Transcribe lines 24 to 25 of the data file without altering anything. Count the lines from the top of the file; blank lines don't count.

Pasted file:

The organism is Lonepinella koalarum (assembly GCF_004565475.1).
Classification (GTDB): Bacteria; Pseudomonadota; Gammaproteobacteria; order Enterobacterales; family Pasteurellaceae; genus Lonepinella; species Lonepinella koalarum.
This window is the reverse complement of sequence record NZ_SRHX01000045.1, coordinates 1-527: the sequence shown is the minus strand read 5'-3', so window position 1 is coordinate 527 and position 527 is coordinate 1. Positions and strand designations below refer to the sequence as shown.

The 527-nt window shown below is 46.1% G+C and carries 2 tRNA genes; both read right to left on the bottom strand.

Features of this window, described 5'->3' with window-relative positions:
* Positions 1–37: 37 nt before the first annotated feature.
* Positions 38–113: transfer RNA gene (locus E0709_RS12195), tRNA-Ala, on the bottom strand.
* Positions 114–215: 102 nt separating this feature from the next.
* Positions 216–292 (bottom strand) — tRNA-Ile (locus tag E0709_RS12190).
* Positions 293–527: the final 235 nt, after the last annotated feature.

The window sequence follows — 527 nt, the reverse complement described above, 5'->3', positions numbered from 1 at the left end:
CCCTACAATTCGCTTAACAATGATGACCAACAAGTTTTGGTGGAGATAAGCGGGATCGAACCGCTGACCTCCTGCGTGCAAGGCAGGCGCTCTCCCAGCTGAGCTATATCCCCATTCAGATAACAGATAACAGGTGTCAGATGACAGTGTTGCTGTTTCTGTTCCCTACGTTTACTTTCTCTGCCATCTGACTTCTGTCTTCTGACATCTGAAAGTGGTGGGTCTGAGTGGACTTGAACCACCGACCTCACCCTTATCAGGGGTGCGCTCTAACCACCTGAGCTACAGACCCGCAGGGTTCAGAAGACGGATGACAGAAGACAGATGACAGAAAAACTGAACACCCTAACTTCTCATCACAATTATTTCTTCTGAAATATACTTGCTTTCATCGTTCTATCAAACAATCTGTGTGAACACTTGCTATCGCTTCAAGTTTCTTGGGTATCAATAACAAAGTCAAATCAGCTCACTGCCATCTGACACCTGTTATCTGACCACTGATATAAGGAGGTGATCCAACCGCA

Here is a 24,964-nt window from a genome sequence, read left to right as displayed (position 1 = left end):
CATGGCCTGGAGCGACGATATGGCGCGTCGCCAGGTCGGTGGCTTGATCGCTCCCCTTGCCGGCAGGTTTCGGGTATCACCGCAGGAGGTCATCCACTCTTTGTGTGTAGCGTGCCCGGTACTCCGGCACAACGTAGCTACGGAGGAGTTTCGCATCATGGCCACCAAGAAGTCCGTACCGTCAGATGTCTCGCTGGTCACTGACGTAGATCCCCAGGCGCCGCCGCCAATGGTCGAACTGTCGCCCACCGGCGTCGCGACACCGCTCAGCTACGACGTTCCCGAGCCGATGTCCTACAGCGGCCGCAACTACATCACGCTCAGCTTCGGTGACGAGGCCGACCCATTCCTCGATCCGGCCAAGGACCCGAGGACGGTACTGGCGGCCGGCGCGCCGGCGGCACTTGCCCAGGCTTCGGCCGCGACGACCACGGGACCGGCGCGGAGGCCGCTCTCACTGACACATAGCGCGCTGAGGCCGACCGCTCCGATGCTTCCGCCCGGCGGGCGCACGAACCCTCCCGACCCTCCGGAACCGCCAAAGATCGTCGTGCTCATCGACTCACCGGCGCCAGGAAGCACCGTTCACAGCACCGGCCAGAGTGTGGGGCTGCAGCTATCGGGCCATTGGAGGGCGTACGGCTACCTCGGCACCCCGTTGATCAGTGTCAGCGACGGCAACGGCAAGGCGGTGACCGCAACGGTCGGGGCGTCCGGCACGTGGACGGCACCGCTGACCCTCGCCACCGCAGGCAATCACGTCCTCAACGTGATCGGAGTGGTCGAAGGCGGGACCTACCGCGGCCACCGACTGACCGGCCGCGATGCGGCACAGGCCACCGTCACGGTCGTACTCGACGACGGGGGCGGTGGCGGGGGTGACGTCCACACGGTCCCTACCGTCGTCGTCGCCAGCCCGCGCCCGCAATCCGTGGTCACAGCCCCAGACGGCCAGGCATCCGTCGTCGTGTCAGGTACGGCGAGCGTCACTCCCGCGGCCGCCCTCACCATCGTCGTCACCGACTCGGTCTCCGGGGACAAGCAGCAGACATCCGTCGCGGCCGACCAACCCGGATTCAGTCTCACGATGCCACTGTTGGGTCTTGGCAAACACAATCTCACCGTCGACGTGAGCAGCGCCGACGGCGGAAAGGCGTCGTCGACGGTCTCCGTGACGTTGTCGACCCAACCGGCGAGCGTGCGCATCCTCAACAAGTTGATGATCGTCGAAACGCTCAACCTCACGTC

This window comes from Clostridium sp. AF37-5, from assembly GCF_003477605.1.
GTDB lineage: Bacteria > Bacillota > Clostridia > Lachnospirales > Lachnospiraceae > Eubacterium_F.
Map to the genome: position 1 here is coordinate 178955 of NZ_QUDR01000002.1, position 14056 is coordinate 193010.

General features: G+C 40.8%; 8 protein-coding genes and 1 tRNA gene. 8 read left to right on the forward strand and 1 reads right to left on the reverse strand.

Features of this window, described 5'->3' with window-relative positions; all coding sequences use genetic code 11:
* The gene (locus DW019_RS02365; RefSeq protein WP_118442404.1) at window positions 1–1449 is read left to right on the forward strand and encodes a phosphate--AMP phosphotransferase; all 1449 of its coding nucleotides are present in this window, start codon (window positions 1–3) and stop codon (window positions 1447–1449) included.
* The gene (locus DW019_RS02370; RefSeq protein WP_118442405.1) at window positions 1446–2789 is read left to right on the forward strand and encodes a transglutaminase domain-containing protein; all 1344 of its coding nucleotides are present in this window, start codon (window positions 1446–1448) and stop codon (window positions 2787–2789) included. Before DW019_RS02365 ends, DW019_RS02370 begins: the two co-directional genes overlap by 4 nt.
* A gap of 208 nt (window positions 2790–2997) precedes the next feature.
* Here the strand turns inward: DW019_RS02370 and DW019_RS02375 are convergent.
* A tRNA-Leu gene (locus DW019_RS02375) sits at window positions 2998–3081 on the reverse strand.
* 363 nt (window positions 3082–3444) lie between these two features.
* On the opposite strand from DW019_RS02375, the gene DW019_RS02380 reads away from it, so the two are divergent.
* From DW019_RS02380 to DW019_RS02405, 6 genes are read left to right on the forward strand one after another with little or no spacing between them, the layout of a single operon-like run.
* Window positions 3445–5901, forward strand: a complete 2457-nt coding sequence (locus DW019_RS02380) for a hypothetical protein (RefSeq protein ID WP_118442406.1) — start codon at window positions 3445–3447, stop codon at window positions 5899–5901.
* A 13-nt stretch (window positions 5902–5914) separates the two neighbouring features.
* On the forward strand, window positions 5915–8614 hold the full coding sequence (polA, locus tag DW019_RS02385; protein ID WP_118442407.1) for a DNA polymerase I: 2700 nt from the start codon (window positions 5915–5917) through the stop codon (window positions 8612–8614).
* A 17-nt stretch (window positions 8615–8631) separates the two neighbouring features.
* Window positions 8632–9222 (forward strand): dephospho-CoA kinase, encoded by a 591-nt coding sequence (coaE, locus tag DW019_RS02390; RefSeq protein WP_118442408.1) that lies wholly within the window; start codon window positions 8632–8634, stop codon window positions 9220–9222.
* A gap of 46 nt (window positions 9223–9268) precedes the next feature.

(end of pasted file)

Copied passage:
* A tRNA-Leu gene (locus DW019_RS02375) sits at window positions 2998–3081 on the reverse strand.
* 363 nt (window positions 3082–3444) lie between these two features.